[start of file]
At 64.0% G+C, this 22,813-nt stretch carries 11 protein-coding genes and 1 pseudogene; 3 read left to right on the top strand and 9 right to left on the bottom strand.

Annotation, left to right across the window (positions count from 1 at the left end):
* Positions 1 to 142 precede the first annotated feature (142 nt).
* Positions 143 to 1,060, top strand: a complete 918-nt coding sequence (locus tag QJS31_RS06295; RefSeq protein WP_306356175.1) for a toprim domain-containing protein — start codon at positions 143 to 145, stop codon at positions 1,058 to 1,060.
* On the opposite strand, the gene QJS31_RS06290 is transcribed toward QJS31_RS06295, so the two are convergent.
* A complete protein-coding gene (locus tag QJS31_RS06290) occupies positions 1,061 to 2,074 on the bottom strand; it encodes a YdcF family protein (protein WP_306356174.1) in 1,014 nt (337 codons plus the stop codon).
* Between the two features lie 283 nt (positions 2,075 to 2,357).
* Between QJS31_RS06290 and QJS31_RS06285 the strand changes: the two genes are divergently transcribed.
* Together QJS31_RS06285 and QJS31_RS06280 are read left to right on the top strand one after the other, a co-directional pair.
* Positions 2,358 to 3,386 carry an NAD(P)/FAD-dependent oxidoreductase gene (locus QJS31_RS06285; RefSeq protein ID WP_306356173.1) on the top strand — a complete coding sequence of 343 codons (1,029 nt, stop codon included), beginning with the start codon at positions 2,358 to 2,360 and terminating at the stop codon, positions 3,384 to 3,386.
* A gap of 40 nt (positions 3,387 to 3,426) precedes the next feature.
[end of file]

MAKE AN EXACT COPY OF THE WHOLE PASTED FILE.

At 64.0% G+C, this 22,813-nt stretch carries 11 protein-coding genes and 1 pseudogene; 3 read left to right on the top strand and 9 right to left on the bottom strand.

Annotation, left to right across the window (positions count from 1 at the left end):
* Positions 1 to 142 precede the first annotated feature (142 nt).
* Positions 143 to 1,060, top strand: a complete 918-nt coding sequence (locus tag QJS31_RS06295; RefSeq protein WP_306356175.1) for a toprim domain-containing protein — start codon at positions 143 to 145, stop codon at positions 1,058 to 1,060.
* On the opposite strand, the gene QJS31_RS06290 is transcribed toward QJS31_RS06295, so the two are convergent.
* A complete protein-coding gene (locus tag QJS31_RS06290) occupies positions 1,061 to 2,074 on the bottom strand; it encodes a YdcF family protein (protein WP_306356174.1) in 1,014 nt (337 codons plus the stop codon).
* Between the two features lie 283 nt (positions 2,075 to 2,357).
* Between QJS31_RS06290 and QJS31_RS06285 the strand changes: the two genes are divergently transcribed.
* Together QJS31_RS06285 and QJS31_RS06280 are read left to right on the top strand one after the other, a co-directional pair.
* Positions 2,358 to 3,386 carry an NAD(P)/FAD-dependent oxidoreductase gene (locus QJS31_RS06285; RefSeq protein ID WP_306356173.1) on the top strand — a complete coding sequence of 343 codons (1,029 nt, stop codon included), beginning with the start codon at positions 2,358 to 2,360 and terminating at the stop codon, positions 3,384 to 3,386.
* A gap of 40 nt (positions 3,387 to 3,426) precedes the next feature.